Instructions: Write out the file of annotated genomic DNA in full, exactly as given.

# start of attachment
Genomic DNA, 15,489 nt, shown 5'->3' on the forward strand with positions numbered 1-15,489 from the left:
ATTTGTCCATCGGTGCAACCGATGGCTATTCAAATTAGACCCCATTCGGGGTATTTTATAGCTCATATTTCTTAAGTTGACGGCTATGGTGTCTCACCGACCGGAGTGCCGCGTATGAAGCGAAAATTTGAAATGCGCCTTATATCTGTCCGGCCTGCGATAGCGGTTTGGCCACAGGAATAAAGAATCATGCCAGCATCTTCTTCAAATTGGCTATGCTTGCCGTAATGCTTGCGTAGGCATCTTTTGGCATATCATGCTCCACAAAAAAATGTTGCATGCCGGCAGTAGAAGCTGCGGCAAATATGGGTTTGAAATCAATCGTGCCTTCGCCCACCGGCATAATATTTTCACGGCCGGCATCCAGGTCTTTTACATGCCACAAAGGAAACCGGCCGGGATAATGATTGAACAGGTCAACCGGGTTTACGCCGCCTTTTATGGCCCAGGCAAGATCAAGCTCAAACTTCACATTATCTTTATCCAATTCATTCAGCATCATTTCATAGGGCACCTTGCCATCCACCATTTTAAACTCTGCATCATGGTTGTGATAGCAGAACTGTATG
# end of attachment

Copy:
Genomic DNA, 15,489 nt, shown 5'->3' on the forward strand with positions numbered 1-15,489 from the left:
ATTTGTCCATCGGTGCAACCGATGGCTATTCAAATTAGACCCCATTCGGGGTATTTTATAGCTCATATTTCTTAAGTTGACGGCTATGGTGTCTCACCGACCGGAGTGCCGCGTATGAAGCGAAAATTTGAAATGCGCCTTATATCTGTCCGGCCTGCGATAGCGGTTTGGCCACAGGAATAAAGAATCATGCCAGCATCTTCTTCAAATTGGCTATGCTTGCCGTAATGCTTGCGTAGGCATCTTTTGGCATATCATGCTCCACAAAAAAATGTTGCATGCCGGCAGTAGAAGCTGCGGCAAATATGGGTTTGAAATCAATCGTGCCTTCGCCCACCGGCATAATATTTTCACGGCCGGCATCCAGGTCTTTTACATGCCACAAAGGAAACCGGCCGGGATAATGATTGAACAGGTCAACCGGGTTTACGCCGCCTTTTATGGCCCAGGCAAGATCAAGCTCAAACTTCACATTATCTTTATCCAATTCATTCAGCATCATTTCATAGGGCACCTTGCCATCCACCATTTTAAACTCTGCATCATGGTTGTGATAGCAGAACTGTATG